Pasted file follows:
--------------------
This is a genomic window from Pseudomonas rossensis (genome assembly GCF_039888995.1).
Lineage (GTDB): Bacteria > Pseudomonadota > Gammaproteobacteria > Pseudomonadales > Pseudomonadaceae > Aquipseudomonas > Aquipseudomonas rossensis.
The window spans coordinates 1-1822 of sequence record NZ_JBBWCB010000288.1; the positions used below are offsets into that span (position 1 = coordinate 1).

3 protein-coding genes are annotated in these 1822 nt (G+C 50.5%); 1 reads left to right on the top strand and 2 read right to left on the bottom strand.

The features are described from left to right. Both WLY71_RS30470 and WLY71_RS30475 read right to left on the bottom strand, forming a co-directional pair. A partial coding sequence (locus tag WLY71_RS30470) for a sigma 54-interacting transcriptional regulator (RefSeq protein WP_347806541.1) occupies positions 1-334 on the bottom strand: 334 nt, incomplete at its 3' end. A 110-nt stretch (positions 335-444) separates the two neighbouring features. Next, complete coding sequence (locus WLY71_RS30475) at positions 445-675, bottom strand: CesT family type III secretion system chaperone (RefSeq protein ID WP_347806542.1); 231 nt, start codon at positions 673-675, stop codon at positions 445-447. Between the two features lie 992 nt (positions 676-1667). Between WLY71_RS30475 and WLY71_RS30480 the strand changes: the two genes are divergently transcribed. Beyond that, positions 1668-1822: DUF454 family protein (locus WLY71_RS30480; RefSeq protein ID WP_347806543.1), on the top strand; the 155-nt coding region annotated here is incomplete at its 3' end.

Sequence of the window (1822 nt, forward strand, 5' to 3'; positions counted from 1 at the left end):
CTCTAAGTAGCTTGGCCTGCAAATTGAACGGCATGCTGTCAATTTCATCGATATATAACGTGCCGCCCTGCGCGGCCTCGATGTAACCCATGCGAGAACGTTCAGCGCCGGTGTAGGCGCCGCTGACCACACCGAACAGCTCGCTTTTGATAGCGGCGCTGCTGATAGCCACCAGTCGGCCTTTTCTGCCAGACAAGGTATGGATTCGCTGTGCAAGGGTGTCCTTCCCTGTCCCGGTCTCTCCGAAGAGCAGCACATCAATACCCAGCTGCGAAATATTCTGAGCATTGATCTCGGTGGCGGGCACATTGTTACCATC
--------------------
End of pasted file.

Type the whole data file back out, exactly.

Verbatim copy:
This is a genomic window from Pseudomonas rossensis (genome assembly GCF_039888995.1).
Lineage (GTDB): Bacteria > Pseudomonadota > Gammaproteobacteria > Pseudomonadales > Pseudomonadaceae > Aquipseudomonas > Aquipseudomonas rossensis.
The window spans coordinates 1-1822 of sequence record NZ_JBBWCB010000288.1; the positions used below are offsets into that span (position 1 = coordinate 1).

3 protein-coding genes are annotated in these 1822 nt (G+C 50.5%); 1 reads left to right on the top strand and 2 read right to left on the bottom strand.

The features are described from left to right. Both WLY71_RS30470 and WLY71_RS30475 read right to left on the bottom strand, forming a co-directional pair. A partial coding sequence (locus tag WLY71_RS30470) for a sigma 54-interacting transcriptional regulator (RefSeq protein WP_347806541.1) occupies positions 1-334 on the bottom strand: 334 nt, incomplete at its 3' end. A 110-nt stretch (positions 335-444) separates the two neighbouring features. Next, complete coding sequence (locus WLY71_RS30475) at positions 445-675, bottom strand: CesT family type III secretion system chaperone (RefSeq protein ID WP_347806542.1); 231 nt, start codon at positions 673-675, stop codon at positions 445-447. Between the two features lie 992 nt (positions 676-1667). Between WLY71_RS30475 and WLY71_RS30480 the strand changes: the two genes are divergently transcribed. Beyond that, positions 1668-1822: DUF454 family protein (locus WLY71_RS30480; RefSeq protein ID WP_347806543.1), on the top strand; the 155-nt coding region annotated here is incomplete at its 3' end.

Sequence of the window (1822 nt, forward strand, 5' to 3'; positions counted from 1 at the left end):
CTCTAAGTAGCTTGGCCTGCAAATTGAACGGCATGCTGTCAATTTCATCGATATATAACGTGCCGCCCTGCGCGGCCTCGATGTAACCCATGCGAGAACGTTCAGCGCCGGTGTAGGCGCCGCTGACCACACCGAACAGCTCGCTTTTGATAGCGGCGCTGCTGATAGCCACCAGTCGGCCTTTTCTGCCAGACAAGGTATGGATTCGCTGTGCAAGGGTGTCCTTCCCTGTCCCGGTCTCTCCGAAGAGCAGCACATCAATACCCAGCTGCGAAATATTCTGAGCATTGATCTCGGTGGCGGGCACATTGTTACCATC